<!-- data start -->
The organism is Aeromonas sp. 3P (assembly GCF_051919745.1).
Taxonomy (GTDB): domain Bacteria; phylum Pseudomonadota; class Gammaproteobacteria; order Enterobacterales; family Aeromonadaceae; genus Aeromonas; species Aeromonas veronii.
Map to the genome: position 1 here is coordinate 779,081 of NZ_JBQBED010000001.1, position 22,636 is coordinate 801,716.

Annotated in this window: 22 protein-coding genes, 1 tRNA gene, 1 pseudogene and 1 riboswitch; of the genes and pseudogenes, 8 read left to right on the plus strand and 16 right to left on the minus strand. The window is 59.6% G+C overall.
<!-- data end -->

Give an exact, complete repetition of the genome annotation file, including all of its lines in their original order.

The organism is Aeromonas sp. 3P (assembly GCF_051919745.1).
Taxonomy (GTDB): domain Bacteria; phylum Pseudomonadota; class Gammaproteobacteria; order Enterobacterales; family Aeromonadaceae; genus Aeromonas; species Aeromonas veronii.
Map to the genome: position 1 here is coordinate 779,081 of NZ_JBQBED010000001.1, position 22,636 is coordinate 801,716.

Annotated in this window: 22 protein-coding genes, 1 tRNA gene, 1 pseudogene and 1 riboswitch; of the genes and pseudogenes, 8 read left to right on the plus strand and 16 right to left on the minus strand. The window is 59.6% G+C overall.